Monday’s interview with Adam Shepard was the first installment of an irregular series here at Get Rich Slowly. Since starting the site, I’ve wanted to interview people about money. Not just money gurus, but average people, people like you and me. As I move closer to blogging full-time, this dream can become a reality. If you have some suggestions for future interview subjects, please let me know.
In the meantime, my second interview will be with Tim Ferriss, author of the phenomenally successful The 4-Hour Work Week: Escape 9-5, Live Anywhere, and Join the New Rich. When I reviewed the book last August, I wrote that Ferriss’ ideas were “like a kick in the head”. I meant that in a good way. Though there were sections of the book I didn’t like, the good far outweighed the bad. The book challenged me, and continues to provide inspiration as I pursue non-traditional work.
If you have have a question about early and semi-retirement, geographic arbitrage, or any of the other things Ferriss writes about, please leave a comment on this post. Tomorrow night, I’ll compile a list of questions and pass them on. (I have many questions of my own, too.)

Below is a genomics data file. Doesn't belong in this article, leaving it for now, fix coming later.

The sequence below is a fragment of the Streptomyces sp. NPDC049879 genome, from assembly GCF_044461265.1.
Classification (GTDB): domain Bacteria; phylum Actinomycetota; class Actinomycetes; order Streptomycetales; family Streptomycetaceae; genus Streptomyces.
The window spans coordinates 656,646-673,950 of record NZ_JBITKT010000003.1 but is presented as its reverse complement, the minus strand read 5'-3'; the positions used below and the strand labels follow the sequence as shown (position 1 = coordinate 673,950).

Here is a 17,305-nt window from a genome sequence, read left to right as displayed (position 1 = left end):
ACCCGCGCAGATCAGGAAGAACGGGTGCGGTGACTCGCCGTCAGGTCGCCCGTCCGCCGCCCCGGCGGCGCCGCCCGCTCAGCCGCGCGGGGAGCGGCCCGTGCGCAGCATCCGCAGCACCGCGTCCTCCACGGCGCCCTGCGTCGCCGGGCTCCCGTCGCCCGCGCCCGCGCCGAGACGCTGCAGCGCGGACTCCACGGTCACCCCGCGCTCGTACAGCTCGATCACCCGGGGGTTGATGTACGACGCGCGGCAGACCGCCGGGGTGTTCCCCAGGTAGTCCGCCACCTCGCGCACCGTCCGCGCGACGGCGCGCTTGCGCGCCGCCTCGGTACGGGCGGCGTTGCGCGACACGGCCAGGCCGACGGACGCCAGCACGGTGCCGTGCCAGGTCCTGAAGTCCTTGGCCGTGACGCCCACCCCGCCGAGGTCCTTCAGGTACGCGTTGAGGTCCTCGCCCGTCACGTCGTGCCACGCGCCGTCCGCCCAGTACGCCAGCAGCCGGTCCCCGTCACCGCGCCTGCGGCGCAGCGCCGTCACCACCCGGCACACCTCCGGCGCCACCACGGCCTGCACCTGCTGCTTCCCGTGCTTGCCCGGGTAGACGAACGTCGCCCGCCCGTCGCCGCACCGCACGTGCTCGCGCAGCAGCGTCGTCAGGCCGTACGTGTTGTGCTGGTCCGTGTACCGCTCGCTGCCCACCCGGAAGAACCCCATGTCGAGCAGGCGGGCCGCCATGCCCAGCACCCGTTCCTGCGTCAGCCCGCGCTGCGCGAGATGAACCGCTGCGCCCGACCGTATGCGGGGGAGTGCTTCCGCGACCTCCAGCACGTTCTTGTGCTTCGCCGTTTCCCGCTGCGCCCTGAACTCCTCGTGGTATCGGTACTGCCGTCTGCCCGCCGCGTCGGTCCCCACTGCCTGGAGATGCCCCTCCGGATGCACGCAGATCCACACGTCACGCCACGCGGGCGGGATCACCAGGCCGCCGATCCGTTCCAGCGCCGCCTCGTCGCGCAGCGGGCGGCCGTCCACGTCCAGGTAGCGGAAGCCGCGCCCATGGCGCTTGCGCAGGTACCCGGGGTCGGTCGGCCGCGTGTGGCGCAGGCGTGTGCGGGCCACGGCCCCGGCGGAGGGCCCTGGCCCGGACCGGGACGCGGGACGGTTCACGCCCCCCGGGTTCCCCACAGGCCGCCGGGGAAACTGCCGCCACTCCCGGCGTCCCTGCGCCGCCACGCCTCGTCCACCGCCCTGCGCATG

Speaking of non-traditional work, here’s an old article that I only discovered today. On Halloween 2004, Penelope Trunk listed 7 ways to decrease your hours without harming your career. Her top advice? Concentrate on quality of work over quantity. “The person who builds a career on doing the most work commits to living on a treadmill…Quality is what matters.”
Elsewhere, Free Money Finance recently explained how the game of life teaches personal finance.
Given all of the various learnings (both favorable and unfavorable) in The Game of Life, my wife and I spend much of the game talking our kids through the various money issues we’re confronted with. We’re careful not to be over-bearing (it’s a game after all — we’re trying to have fun)…As such, we’ve seen that Life can be a great way to teach kids (or anyone else) about personal finance issues.
Finally, Re-Nest has a fun article describing how to make a one-pot indoor herb garden. Kris and I love to grow our own food. We’ve never tried container gardening, but this $30 project is a great way for the uninitiated to give home gardening a shot.
This article is about Spare Change
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